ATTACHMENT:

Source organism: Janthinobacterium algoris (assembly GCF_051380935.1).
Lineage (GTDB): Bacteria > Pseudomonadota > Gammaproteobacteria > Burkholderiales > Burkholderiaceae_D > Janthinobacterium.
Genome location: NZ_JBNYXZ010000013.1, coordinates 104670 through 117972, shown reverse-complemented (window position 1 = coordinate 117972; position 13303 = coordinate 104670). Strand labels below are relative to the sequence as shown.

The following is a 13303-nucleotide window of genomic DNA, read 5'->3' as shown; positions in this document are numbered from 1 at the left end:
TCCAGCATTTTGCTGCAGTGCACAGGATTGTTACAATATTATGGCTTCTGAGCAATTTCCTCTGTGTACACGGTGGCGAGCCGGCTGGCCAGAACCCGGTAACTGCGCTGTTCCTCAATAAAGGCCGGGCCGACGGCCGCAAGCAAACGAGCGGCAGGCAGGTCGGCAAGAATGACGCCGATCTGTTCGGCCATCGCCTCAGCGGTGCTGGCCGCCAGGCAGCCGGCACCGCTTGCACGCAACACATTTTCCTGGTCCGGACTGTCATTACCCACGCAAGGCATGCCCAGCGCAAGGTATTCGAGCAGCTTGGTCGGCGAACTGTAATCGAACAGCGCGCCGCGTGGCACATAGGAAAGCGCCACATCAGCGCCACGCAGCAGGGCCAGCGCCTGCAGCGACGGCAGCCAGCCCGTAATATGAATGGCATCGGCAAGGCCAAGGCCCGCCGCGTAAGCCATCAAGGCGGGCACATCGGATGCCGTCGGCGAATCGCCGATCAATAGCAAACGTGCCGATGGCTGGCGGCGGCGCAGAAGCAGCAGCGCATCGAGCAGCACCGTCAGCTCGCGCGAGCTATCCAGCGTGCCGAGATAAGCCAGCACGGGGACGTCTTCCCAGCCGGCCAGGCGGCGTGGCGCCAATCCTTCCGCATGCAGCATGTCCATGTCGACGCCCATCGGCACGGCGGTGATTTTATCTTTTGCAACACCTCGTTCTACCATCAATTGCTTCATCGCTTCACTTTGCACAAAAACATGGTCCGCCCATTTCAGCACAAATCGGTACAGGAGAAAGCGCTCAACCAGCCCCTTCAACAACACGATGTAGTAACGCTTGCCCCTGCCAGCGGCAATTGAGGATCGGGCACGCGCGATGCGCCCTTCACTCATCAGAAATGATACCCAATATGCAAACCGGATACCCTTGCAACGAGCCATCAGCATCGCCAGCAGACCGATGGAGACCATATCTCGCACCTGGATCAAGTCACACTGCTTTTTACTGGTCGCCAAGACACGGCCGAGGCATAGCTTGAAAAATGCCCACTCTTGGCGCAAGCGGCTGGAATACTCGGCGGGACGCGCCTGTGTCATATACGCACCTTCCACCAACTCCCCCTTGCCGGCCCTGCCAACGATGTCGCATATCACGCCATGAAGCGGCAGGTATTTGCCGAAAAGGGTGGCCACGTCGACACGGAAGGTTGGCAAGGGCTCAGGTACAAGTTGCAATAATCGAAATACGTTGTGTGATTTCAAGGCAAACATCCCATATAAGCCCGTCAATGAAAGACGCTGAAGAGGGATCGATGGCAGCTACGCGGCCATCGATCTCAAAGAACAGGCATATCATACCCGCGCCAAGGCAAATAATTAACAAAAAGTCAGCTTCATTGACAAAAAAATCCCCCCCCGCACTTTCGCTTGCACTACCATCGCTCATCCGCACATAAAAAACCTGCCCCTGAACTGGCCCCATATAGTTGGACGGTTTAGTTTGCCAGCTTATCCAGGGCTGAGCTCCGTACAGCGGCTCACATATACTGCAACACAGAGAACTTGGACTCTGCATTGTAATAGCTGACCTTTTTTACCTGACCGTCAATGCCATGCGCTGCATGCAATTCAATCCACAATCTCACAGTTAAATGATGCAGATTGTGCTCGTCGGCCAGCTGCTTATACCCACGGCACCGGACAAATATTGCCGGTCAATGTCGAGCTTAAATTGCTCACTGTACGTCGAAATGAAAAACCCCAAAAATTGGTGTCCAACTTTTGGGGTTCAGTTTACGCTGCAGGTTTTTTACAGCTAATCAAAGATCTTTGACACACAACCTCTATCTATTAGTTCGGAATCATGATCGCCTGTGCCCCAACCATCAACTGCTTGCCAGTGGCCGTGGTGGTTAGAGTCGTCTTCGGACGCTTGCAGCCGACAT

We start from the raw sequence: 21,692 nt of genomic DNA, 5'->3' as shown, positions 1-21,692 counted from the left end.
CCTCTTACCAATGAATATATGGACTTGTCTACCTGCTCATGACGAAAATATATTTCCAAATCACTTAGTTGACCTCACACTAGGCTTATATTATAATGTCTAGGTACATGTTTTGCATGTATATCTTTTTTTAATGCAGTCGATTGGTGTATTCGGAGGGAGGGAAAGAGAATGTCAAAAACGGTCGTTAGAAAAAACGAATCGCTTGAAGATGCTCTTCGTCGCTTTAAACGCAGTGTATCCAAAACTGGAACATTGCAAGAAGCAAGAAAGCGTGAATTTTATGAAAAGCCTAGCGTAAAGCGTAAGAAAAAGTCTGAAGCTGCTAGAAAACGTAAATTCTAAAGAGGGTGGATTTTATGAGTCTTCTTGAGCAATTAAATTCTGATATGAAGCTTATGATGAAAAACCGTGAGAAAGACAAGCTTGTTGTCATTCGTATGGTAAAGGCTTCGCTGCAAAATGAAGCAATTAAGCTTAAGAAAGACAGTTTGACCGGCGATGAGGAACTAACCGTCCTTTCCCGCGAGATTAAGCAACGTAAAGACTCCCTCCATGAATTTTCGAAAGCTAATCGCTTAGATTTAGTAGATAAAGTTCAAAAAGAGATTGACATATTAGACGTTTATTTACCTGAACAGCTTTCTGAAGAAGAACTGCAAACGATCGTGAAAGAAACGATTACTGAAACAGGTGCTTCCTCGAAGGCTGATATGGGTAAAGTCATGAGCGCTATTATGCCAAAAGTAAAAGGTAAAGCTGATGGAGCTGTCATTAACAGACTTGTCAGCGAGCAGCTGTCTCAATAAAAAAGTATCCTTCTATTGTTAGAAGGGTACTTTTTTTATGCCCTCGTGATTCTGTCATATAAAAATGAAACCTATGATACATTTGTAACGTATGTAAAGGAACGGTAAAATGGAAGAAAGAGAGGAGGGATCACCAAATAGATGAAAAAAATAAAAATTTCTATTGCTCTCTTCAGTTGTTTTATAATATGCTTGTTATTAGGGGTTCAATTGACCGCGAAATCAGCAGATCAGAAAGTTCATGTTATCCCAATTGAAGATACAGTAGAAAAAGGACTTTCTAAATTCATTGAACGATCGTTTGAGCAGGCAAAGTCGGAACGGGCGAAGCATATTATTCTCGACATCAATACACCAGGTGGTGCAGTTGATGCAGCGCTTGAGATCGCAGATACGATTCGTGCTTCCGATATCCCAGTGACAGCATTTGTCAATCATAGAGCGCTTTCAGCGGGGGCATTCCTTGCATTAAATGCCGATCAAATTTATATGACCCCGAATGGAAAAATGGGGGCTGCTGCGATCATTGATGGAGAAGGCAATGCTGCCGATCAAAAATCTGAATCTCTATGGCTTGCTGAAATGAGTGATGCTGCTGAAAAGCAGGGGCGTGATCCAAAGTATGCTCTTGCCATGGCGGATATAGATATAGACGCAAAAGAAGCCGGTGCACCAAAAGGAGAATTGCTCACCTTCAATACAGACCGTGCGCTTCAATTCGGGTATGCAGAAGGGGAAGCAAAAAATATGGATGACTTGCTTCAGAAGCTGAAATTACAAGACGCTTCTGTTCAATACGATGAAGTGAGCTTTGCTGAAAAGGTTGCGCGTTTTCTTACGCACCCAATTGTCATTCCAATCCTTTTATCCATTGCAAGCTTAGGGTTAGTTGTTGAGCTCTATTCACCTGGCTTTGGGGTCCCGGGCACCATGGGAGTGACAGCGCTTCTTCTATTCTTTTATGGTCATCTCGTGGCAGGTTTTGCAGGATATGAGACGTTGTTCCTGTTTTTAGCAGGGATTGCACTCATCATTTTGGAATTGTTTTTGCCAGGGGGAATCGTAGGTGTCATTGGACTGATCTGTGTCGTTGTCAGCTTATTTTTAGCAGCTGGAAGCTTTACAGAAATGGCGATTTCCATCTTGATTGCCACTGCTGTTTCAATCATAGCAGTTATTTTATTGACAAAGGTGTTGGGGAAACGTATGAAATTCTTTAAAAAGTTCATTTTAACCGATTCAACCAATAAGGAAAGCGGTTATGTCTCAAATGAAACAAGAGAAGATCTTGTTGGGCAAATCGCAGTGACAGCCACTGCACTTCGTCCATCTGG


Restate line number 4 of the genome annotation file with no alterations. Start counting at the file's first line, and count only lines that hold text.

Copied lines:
The following is a 13303-nucleotide window of genomic DNA, read 5'->3' as shown; positions in this document are numbered from 1 at the left end: